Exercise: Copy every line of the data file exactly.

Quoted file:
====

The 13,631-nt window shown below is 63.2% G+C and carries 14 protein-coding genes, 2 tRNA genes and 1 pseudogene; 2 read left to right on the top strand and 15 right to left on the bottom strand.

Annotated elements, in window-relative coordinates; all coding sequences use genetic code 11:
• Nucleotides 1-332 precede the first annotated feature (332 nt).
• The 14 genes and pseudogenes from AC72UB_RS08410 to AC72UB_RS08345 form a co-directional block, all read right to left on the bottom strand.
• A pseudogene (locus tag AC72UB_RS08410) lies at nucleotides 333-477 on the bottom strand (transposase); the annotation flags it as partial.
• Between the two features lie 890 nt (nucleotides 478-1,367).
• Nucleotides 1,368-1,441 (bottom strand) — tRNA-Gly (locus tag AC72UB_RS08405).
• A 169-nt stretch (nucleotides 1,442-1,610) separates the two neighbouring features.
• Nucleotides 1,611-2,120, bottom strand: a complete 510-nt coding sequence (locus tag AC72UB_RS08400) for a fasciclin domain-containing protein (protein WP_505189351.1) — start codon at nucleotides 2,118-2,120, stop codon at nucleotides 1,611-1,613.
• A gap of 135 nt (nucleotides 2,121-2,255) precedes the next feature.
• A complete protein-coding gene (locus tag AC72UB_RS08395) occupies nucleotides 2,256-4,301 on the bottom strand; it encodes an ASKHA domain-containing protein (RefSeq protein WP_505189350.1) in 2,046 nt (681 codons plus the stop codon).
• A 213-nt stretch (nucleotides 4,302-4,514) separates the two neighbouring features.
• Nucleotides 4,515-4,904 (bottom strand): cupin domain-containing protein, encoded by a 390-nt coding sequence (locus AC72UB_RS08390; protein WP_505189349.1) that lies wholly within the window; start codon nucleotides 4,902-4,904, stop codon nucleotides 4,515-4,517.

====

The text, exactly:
The 13,631-nt window shown below is 63.2% G+C and carries 14 protein-coding genes, 2 tRNA genes and 1 pseudogene; 2 read left to right on the top strand and 15 right to left on the bottom strand.

Annotated elements, in window-relative coordinates; all coding sequences use genetic code 11:
• Nucleotides 1-332 precede the first annotated feature (332 nt).
• The 14 genes and pseudogenes from AC72UB_RS08410 to AC72UB_RS08345 form a co-directional block, all read right to left on the bottom strand.
• A pseudogene (locus tag AC72UB_RS08410) lies at nucleotides 333-477 on the bottom strand (transposase); the annotation flags it as partial.
• Between the two features lie 890 nt (nucleotides 478-1,367).
• Nucleotides 1,368-1,441 (bottom strand) — tRNA-Gly (locus tag AC72UB_RS08405).
• A 169-nt stretch (nucleotides 1,442-1,610) separates the two neighbouring features.
• Nucleotides 1,611-2,120, bottom strand: a complete 510-nt coding sequence (locus tag AC72UB_RS08400) for a fasciclin domain-containing protein (protein WP_505189351.1) — start codon at nucleotides 2,118-2,120, stop codon at nucleotides 1,611-1,613.
• A gap of 135 nt (nucleotides 2,121-2,255) precedes the next feature.
• A complete protein-coding gene (locus tag AC72UB_RS08395) occupies nucleotides 2,256-4,301 on the bottom strand; it encodes an ASKHA domain-containing protein (RefSeq protein WP_505189350.1) in 2,046 nt (681 codons plus the stop codon).
• A 213-nt stretch (nucleotides 4,302-4,514) separates the two neighbouring features.
• Nucleotides 4,515-4,904 (bottom strand): cupin domain-containing protein, encoded by a 390-nt coding sequence (locus AC72UB_RS08390; protein WP_505189349.1) that lies wholly within the window; start codon nucleotides 4,902-4,904, stop codon nucleotides 4,515-4,517.